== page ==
Cardinal Wuerl Honors Legacy of Rev. Dr. Martin Luther King Jr. at Annual Concert and Mass

“Injustice anywhere is a threat to justice everywhere.”

January 17, 2015

WASHINGTON, DC – Cardinal Donald Wuerl, archbishop of Washington was the principal celebrant and homilist for the Archdiocese of Washington’s annual Mass celebrating the legacy of Rev. Dr. Martin Luther King, Jr.

The annual Mass celebrating Dr. King draws Catholics of all backgrounds and not only celebrates the memory of Dr. King, but also celebrates the rich history of black Catholics in the archdiocese. This year’s Mass was held at Holy Comforter-St. Cyprian parish in Washington with the theme, “Injustice anywhere is a threat to justice everywhere,” a quote from King’s famous 1963 Letter from Birmingham Jail which was the theme of this year’s commemoration.

Cardinal Wuerl began his homily by referencing the letter, saying, “Many in Dr. King’s time did not want him to speak for a just society, for freedom and equality for black men and women, boys and girls who had been victims of long-standing discrimination,” he said. “There were also those described as lukewarm who did not want to hear Dr. King’s message, preferring, as he says in his Letter from Birmingham Jail, the ‘absence of tension’ to the ‘presence of justice.’ But Dr. King insisted that we must be like the early Christians and work to transform the culture.”

“In a culture where racism was rampant and devaluing others was the order of the day, Dr. King quietly, forcefully, without violence and always faithful to the Gospel, simply reminded this society, this culture, this nation, that we are all one in the Spirit, we are all sisters and brothers because we are all children of the same God. If one is treated unjustly, we are all affected. None of us can turn a blind eye, none of us can remain silent, none of us can be passive in the face of oppression, violence and assaults on the fundamental dignity of the human person. Each of us is responsible for the harmony that should reflect the presence of God’s kingdom in our world. In a democracy, every citizen must accept some responsibility for the direction of the country. Especially as people of faith, we need to bring our moral values and vision to the market place,” said the Cardinal

We have made many great strides, Cardinal Wuerl said, but asked if Dr. King’s dream had been fully realized yet. “If we look at families and neighborhoods across our land, if we look at our schools and workplaces, if we look at our courtrooms and prisons, if we look at our streets and see people again marching with signs saying ‘black lives matter,’ then we see that, while we have made great progress, we still have a ways to go yet.” The Cardinal spoke of the annual March for Life to be held next week on the anniversary of the U.S. Supreme Court’s decision to legalize abortion, saying, “…we see people of all races and faiths marching together in defense of the dignity of human life in all its stages, if we look across our nation and see people of faith being pressured to act against their religion or look to the Middle East and Nigeria and elsewhere in the world and see people maimed, kidnapped and killed by groups like ISIS and Boko Haram, then we see that we as a people have not yet come to the Promised Land. There is still a distance to travel. On this journey we need to do our part. At the heart of our participation is our faith in Christ, his Gospel, his call to human solidarity and above all his love.”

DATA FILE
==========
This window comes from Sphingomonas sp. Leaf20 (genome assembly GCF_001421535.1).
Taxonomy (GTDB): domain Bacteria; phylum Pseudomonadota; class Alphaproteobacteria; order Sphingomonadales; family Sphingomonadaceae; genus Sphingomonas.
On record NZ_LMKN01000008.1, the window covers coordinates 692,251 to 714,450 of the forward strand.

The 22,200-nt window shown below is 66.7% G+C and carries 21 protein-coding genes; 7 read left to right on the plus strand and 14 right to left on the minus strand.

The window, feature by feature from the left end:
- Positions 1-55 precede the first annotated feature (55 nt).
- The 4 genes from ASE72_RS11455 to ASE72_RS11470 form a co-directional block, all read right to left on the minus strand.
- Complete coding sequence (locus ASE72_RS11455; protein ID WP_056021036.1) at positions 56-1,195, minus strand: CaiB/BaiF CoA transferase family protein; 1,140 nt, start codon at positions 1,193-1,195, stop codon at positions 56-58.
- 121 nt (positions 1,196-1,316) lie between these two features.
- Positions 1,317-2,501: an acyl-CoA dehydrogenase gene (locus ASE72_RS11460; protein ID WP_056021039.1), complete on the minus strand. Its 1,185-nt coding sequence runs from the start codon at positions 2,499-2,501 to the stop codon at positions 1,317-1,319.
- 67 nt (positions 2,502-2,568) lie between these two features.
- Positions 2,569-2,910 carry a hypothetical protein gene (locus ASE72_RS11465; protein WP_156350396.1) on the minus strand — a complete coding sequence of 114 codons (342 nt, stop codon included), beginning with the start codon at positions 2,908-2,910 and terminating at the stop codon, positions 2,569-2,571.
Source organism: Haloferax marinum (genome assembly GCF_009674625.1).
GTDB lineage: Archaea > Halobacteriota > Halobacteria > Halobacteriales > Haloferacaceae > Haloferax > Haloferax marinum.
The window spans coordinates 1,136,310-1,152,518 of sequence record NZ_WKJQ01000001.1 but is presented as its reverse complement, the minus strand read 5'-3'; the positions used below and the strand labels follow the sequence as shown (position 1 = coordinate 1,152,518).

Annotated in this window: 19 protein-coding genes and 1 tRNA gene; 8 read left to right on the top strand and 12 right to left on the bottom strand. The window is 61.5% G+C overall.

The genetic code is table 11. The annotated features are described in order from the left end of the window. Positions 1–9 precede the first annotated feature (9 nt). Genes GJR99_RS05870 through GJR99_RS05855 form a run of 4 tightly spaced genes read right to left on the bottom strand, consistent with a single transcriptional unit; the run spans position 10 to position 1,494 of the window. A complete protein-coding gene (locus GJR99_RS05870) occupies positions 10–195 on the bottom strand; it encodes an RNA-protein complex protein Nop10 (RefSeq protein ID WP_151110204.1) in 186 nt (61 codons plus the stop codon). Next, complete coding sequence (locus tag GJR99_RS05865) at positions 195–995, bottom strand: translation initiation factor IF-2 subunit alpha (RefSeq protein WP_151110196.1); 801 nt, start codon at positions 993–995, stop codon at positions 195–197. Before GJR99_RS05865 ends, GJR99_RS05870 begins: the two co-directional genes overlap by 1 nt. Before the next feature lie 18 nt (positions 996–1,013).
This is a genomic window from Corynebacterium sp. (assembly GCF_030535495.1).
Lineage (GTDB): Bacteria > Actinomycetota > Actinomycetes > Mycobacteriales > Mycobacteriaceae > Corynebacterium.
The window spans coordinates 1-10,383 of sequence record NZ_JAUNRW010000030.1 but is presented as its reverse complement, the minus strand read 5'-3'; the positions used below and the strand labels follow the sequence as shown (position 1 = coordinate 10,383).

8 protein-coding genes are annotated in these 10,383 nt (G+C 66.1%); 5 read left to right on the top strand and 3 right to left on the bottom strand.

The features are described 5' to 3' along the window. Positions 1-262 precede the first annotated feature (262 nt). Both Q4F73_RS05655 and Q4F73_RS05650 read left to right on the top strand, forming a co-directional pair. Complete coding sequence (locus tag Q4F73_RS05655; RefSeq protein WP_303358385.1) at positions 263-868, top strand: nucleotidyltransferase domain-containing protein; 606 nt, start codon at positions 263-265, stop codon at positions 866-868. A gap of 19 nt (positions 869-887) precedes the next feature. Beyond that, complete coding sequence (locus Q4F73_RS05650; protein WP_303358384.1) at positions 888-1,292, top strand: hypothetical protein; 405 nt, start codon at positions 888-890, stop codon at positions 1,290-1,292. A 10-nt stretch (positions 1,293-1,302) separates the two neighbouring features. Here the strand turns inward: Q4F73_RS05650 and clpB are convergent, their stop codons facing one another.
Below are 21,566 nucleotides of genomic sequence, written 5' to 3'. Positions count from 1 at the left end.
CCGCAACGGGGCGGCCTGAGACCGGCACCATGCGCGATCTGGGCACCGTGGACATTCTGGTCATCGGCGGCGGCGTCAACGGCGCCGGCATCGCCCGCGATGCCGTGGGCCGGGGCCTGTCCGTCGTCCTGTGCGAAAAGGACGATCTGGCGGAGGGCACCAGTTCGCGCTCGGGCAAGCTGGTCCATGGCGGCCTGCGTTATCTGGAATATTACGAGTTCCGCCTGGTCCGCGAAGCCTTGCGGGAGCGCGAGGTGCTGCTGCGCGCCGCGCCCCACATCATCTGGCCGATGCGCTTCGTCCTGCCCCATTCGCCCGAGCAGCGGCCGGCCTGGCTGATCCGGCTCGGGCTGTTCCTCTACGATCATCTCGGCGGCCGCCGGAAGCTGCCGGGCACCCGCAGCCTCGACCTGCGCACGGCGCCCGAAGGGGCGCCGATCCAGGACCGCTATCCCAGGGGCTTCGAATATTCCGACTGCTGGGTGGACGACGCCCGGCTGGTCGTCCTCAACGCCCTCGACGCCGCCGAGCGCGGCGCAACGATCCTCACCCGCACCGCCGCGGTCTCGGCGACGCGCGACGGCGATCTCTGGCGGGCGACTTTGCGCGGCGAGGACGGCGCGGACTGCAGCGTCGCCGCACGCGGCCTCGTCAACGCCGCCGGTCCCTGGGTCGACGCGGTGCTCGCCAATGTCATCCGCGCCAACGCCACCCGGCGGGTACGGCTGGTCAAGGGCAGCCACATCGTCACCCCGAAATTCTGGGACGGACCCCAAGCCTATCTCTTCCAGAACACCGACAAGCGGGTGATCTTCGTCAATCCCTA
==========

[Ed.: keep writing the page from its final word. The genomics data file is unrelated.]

“In the quiet assurance that it is God’s justice we proclaim when we do our part to live Jesus’ Gospel of love, we know we can make a difference. In this way we can change hearts. If enough hearts are changed, people will be changed. If enough people are changed, the world will also be changed, the Cardinal concluded.

At the end of the Mass, the winners of the essay contest co-sponsored by the Archdiocese of Washington’s Office of Black Catholics and the Catholic Schools Office were recognized and honored. Deacon Al Turner, the director of the Office of Black Catholics, called each student forward and Cardinal Wuerl presented them with an award plaque. The essays were based on the theme of this year’s celebration, “Injustice anywhere is a threat to justice everywhere,” and the following students were recognized:

  • First Place: Will Harless, Little Flower School – Great Mills
  • Second Place: Lucas Scheider, St. Bernadette School – Silver Spring
  • Third Place: Olivia Orr, St. Raphael School – Rockville
  • Fourth Place: Kidan Tesfamichael, St. Augustine School, Washington, D.C.


The Archdiocese of Washington is home to over 620,000 Catholics, 139 parishes and 95 Catholic schools, located in Washington, D.C., and five Maryland counties: Calvert, Charles, Montgomery, Prince George’s and St. Mary’s.

Chieko Noguchi
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